Ideally, livestock could graze year round on lush green pastures. However, since there is no all-weather forage plant that produces high yields of top-quality feed continually and since animals still eat throughout the year, forage managers must consider ways to extend a growing season and prepare for the inevitable low periods in growth patterns. Good forage management take advantage of high peaks in production and quality by harvesting forages for use as a winter feed.

Forage species are remarkable at producing large quantities of feed during a growing season when managed properly. During peak seasons, forages can be mowed and collected for use as stored feed. Although at one time this was done manually, machines are now used to harvest the excess forage, collect it, and place it in storage. This is referred to as mechanically harvested forage. Mechanically harvested forage costs twice as much as grazed forage, so it must be carefully considered. However, most forage species are productive for 7-9 months of the year depending on location and conditions, so stored feed will be needed for about four months.

Extending a growing season is usually the first choice of forage managers since mechanically harvesting forage is costly in labor, machinery, and time. Extending the growing season may be done by planting mixtures of forage species. Mixtures should contain species that are both suitable to the location and are compatible to each other in their growth habits. Examples include: rye and ryegrass; tall fescue-red clover; and birdsfoot trefoil-tall fescue. Another method used to extending the growing season is to plant different pastures with species of different seasonal growth patterns and utilizing the pastures at different times. In some locations, warm-season and cold-season forages can be used to have different timings for productive growth. Overseeding a winter annual on fields that have dormant warm-season species underneath can efficiently utilize soil and growth patterns. Also, some species can be "stockpiled" (accumulated forage saved for a later period) and used at the end of the growing season. Finally, animals can glean the residue of grain crops late in the year to extend the grazing season.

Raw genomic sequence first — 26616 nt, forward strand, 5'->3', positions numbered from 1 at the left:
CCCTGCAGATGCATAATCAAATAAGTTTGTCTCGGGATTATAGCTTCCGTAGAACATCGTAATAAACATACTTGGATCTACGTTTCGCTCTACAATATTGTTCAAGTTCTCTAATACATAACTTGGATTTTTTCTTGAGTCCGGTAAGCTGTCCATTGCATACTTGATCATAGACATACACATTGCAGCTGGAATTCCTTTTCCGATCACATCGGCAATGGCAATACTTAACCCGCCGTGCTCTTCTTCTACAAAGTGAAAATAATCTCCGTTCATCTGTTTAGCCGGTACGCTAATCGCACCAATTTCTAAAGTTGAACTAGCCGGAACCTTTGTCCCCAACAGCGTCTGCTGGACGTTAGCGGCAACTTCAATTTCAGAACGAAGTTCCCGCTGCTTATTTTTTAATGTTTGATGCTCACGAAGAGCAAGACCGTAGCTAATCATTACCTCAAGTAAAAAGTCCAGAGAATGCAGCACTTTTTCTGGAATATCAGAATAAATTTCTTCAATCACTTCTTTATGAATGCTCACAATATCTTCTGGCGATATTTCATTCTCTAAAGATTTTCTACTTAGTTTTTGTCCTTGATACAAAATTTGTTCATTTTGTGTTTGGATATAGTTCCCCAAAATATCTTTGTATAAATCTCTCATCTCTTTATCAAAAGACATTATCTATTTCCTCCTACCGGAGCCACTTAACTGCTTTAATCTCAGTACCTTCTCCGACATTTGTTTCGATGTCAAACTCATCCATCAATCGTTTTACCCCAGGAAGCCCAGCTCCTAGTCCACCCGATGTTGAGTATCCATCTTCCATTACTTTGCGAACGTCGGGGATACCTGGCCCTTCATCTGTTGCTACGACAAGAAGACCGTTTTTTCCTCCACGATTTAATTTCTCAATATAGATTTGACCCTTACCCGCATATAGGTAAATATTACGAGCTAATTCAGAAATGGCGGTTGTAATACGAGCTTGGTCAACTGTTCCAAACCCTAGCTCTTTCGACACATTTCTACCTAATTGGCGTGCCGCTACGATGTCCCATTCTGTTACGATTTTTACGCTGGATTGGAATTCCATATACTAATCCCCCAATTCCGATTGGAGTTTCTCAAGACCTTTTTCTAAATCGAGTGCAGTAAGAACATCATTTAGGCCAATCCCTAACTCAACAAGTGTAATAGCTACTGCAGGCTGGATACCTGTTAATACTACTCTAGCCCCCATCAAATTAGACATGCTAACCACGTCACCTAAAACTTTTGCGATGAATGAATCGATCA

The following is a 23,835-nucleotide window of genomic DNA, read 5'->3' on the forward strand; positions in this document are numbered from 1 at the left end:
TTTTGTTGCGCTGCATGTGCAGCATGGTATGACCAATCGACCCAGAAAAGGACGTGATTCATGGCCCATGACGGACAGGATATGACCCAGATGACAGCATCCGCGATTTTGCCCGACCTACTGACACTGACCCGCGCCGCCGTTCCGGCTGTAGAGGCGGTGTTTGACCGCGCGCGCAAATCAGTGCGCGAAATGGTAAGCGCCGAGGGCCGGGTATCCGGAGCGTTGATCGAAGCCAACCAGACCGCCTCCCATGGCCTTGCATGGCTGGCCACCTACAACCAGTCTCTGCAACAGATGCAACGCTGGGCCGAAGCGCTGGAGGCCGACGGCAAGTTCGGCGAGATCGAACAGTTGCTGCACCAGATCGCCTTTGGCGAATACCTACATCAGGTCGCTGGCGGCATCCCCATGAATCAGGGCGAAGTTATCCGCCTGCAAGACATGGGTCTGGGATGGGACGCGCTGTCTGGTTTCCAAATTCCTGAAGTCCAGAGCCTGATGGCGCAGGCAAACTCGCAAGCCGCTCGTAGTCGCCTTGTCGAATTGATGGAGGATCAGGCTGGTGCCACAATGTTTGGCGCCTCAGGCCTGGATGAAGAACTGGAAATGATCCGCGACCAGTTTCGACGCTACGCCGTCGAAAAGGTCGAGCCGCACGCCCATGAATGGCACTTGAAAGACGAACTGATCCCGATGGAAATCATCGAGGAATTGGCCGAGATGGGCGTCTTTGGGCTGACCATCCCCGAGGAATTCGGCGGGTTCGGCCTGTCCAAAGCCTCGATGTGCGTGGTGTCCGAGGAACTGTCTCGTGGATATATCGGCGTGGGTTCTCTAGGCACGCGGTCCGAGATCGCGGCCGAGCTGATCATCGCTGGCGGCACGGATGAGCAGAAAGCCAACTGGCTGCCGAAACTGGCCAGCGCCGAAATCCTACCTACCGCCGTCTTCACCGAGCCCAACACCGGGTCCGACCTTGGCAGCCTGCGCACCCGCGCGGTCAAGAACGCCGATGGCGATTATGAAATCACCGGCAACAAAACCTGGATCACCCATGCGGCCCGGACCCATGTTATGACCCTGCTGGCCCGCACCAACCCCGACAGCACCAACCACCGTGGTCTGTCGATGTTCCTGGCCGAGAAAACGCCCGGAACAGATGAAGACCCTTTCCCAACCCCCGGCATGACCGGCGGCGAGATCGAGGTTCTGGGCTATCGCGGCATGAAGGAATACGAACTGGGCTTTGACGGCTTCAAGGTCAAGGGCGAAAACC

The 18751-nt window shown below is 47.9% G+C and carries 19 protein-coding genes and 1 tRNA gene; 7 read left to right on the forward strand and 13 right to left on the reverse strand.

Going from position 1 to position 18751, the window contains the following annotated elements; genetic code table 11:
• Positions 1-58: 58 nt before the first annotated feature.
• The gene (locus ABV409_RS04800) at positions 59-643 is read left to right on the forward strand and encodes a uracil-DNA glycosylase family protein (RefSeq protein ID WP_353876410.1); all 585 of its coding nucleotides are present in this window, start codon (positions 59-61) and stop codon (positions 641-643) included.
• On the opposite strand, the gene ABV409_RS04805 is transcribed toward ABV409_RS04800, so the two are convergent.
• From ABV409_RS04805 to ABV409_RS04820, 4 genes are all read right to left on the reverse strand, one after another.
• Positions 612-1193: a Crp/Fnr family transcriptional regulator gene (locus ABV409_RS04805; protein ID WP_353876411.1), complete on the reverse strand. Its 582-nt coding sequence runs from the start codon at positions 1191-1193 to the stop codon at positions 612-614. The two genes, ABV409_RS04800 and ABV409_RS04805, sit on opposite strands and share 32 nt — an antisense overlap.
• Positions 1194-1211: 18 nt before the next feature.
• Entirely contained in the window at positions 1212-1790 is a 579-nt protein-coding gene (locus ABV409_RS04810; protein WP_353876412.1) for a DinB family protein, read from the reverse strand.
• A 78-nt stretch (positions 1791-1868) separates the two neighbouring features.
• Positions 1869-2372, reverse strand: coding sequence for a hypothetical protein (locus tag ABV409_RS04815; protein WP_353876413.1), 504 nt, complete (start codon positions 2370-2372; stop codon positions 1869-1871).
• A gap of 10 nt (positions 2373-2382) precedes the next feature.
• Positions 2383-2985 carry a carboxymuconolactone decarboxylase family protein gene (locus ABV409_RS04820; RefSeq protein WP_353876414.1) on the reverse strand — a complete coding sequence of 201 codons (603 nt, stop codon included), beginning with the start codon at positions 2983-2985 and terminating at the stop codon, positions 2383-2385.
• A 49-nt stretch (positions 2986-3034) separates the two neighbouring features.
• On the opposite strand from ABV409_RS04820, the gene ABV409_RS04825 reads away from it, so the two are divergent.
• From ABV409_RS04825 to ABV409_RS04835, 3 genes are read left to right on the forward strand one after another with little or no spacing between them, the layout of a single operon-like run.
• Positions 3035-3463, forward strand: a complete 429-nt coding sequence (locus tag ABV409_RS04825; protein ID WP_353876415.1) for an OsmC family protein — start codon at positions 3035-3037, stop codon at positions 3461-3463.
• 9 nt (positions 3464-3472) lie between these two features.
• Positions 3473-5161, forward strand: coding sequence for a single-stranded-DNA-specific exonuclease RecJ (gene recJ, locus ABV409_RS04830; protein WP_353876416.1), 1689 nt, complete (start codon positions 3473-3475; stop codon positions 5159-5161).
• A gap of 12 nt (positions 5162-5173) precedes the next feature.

However, a time will come when livestock will need to be fed mechanically harvested forage because good grazing opportunities are not available. Animal performance can remain high on stored feed which is a goal of livestock systems. 


Mechanically harvested forages are high in quality if the harvesting is done properly and at the best times. The two main products of mechanically harvesting forage are hay and silage. Both require proper cutting, transport, and storage to retain their quality and yield. But the processes involved are different and the advantages and disadvantages of each is different. Haymaking is labor intensive for a short time, requires specific machinery and is designed to produce an end product that is easily transported. So haymakers try to produce a high-quality feed that can be moved to livestock systems. Silage is often a better nutritional feed than hay but is heavy and cumbersome to transport so it is often made and used within a forage-livestock system. Silage requires specific machinery but is not as time sensitive as hay, however, storage can be expensive.

Another use for mechanically harvesting forage involves the concept of "greenchop." When lush forage is available but livestock cannot get to the pasture, fresh forage is harvested each day and brought to the animals. This is a laborous, daily task but may be needed when fencing is not adequate, animals cannot not be moved, or the available forage is not located near the animals.

Having livestock graze pastures greatly reduces the work of managers and fresh feed is high in quality so grazing management should be reflected in every decision yet mechanically harvested forage does serve vital roles in forage-livestock systems.